In fact, any kind of physical edging will have a similar effect – another useful weapon in your arsenal to help your war on weeds!
7. Use boiling water
If you have decided resolutely not to use chemical weapons, at least you can resort to the employment of medieval warfare techniques. Weeds react to boiling water in very much the same way as somebody trying to scale castle walls – that’s to say, badly!
Earlier, we suggested that picking weeds out by hand is a good way to tackle them when the situation is not too out of control, but sometimes, weeds can grow in the most inaccessible places and we need a different technique to dislodge them.
A very simple one that anybody can use is to pour a cauldron (or at least a saucepan!) of boiling water onto the weeds. The effect is instantaneous – the weeds die.
This is an excellent option for weeds that have managed to establish themselves in the cracks in your patio or garden path. Boiling water is the quickest and easiest way to eliminate them.
8. Use salt
Salting the fields was once a common weapon of war, and you can turn it to your advantage in your battle against your weeds.
Sprinkling salt is another way to clear garden paths of the weeds that are hiding in the crevices and will also prevent them from growing back.
You can also use salt along your edges to create an impenetrable barrier that weeds can’t cross.
However, a word of warning: salt will also kill any other plants and will prevent anything else from growing wherever you spread it. Make sure you don’t salt any areas you want to plant, and certainly don’t use it where your flowers or veggies are already growing.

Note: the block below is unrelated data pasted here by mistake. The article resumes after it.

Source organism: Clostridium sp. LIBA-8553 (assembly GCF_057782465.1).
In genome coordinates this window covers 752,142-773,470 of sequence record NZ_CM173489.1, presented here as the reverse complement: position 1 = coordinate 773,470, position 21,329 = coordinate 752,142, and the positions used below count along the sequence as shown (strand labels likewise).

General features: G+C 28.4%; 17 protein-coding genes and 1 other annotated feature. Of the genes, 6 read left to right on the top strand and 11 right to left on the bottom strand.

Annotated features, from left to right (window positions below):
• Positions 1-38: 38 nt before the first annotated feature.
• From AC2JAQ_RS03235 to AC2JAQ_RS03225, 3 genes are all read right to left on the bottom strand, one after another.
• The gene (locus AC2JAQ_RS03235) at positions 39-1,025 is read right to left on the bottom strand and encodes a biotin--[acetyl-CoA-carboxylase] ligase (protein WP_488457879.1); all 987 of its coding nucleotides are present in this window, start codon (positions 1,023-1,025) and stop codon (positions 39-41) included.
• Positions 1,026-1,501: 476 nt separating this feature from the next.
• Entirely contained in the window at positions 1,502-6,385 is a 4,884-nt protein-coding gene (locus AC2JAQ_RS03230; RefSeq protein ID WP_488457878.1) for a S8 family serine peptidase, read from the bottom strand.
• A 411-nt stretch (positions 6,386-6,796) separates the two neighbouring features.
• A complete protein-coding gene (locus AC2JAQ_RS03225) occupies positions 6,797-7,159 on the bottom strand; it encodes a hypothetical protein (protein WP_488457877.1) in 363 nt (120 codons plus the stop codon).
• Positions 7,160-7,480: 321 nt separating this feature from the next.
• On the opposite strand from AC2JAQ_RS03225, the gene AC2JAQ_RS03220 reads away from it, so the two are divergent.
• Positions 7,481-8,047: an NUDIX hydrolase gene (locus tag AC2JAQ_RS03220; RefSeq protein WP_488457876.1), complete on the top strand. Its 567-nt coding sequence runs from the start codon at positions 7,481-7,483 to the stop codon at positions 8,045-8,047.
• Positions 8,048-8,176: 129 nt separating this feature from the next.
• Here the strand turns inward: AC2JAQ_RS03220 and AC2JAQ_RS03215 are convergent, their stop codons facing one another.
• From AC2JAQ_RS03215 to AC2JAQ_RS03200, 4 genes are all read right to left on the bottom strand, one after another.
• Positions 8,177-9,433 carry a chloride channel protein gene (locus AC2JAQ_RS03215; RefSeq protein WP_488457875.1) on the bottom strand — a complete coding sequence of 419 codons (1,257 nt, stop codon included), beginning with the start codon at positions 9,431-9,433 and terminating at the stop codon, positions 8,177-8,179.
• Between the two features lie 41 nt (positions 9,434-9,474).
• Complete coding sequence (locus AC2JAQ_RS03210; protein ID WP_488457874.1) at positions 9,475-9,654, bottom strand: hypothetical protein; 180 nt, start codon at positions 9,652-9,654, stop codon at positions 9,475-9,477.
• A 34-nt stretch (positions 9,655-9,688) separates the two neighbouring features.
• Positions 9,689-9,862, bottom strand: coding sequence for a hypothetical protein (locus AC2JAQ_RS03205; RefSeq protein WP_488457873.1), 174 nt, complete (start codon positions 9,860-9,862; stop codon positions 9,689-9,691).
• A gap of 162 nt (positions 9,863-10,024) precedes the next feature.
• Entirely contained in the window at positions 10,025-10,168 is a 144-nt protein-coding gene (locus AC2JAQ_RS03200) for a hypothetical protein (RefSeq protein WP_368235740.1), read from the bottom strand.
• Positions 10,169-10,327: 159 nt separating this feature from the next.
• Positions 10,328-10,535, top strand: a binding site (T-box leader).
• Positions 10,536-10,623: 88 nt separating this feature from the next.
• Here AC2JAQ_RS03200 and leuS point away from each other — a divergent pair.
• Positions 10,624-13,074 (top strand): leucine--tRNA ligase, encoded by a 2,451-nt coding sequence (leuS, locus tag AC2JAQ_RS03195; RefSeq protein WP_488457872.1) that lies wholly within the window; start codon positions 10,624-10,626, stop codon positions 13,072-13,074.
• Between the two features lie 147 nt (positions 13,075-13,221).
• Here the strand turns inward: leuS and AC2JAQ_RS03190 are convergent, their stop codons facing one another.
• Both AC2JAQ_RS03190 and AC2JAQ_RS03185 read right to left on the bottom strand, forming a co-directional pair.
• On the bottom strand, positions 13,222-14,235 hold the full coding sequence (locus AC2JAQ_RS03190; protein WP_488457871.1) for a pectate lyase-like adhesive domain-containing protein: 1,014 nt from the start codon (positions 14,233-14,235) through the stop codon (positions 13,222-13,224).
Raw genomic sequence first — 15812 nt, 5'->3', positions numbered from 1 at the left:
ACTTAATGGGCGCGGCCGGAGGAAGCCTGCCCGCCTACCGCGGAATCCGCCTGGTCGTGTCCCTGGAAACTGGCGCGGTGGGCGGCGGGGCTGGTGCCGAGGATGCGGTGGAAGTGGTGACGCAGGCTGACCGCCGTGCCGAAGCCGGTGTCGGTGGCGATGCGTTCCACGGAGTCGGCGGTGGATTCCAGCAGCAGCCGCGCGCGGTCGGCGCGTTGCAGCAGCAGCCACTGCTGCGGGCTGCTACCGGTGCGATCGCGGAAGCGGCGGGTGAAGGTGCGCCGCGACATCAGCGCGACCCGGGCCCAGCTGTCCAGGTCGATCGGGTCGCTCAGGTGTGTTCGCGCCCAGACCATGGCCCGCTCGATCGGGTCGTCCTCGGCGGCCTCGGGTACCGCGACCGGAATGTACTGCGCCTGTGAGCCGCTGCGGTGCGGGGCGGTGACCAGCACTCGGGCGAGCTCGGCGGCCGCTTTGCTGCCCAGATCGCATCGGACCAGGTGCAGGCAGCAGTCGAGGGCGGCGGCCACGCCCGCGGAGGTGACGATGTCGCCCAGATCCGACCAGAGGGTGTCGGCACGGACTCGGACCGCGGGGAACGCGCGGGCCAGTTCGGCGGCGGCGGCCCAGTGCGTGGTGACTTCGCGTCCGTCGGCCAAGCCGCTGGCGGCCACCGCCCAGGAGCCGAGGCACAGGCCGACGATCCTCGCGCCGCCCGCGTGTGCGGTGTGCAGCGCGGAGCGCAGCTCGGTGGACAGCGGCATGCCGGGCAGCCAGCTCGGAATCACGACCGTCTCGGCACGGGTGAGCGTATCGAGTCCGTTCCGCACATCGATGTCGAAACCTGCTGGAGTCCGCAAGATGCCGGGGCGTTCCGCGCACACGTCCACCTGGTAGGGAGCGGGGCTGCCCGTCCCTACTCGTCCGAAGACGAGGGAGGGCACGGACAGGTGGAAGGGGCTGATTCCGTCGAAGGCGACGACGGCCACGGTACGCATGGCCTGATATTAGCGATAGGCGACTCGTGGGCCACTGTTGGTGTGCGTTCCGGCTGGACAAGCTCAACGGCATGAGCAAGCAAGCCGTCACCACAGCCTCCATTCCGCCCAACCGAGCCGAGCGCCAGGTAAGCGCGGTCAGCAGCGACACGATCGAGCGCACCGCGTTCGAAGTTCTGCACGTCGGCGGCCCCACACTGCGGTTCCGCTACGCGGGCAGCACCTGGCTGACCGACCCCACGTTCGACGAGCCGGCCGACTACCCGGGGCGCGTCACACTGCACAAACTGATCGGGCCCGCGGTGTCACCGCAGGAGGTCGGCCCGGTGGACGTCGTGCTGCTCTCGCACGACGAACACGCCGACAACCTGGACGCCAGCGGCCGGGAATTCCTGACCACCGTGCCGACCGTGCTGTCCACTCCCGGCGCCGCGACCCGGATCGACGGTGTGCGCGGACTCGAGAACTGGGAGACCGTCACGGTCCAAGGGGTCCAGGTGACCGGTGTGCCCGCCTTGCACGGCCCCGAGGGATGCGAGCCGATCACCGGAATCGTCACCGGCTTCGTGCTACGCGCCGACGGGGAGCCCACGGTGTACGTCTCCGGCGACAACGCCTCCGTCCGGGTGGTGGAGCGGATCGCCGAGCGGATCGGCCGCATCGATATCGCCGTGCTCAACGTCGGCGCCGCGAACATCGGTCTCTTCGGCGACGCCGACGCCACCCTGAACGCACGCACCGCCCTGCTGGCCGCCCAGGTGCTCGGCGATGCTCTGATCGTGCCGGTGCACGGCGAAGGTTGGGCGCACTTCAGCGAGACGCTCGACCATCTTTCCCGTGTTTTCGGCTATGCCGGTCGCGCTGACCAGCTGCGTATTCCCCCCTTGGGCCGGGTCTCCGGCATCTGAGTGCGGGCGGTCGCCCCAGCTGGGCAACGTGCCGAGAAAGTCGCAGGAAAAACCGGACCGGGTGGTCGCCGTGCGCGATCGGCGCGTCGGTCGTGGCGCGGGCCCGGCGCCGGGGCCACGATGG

9. Use vinegar
Another common household product you are sure to have easy access to is vinegar – and weeds hate it almost as much as they hate salt.
Vinegar contains about 5% acetic acid, and this is the part that kills weeds. It is a highly effective weed killer that works by drawing the moisture out of the leaves; if you spray pure vinegar onto plants in full sun, you will see them shrivel and die within a couple of hours.
Even the toughest of weeds will only survive until the next day before also perishing.
If you want a super-strength vinegar for killing weeds, opt for the horticultural variety – at 20% acetic acid, this stuff really packs a punch.
The main problem is that vinegar does not focus solely on weeds – if you spray it on the weeds in your flowerbeds, you can say goodbye to all your pretty flowers too.
This limits vinegar’s use somewhat as a weed killer – but it might be a handy, cheap and non-chemical option for clearing a thick patch of weeds before re-planting an area. The advantage is that it won’t leave the soil barren and unproductive in the same way as salt.
10. Make home-made weed killer
To continue with the theme of vinegar, you can incorporate this liquid into a homemade weed-killing concoction that is even more powerful than vinegar alone.
There are many recipes, but most of them include varying amounts of vinegar, soap and salt as well as occasionally incorporating other elements. With one of these potions, your weeds won’t stand a chance (but be careful – neither will anything else growing in your garden).
11. Use rubbing alcohol
Another common substance that you may have at home is rubbing alcohol; this is the stuff you sometimes find in first aid kits that you use to disinfect wounds. If you don’t have any, you will be able to pick up a bottle in any local pharmacy.
It works in exactly the same way as vinegar – it draws the moisture out of the leaves, causing the weeds to shrivel up and die. To use it, mix about two tablespoons of alcohol into a quart of water and spray it on your weeds. If it hasn’t worked, come back again in a few hours for a second attack.
It is particularly effective on dandelions, especially on hot, sunny and windless days.
12. Let your grass grow long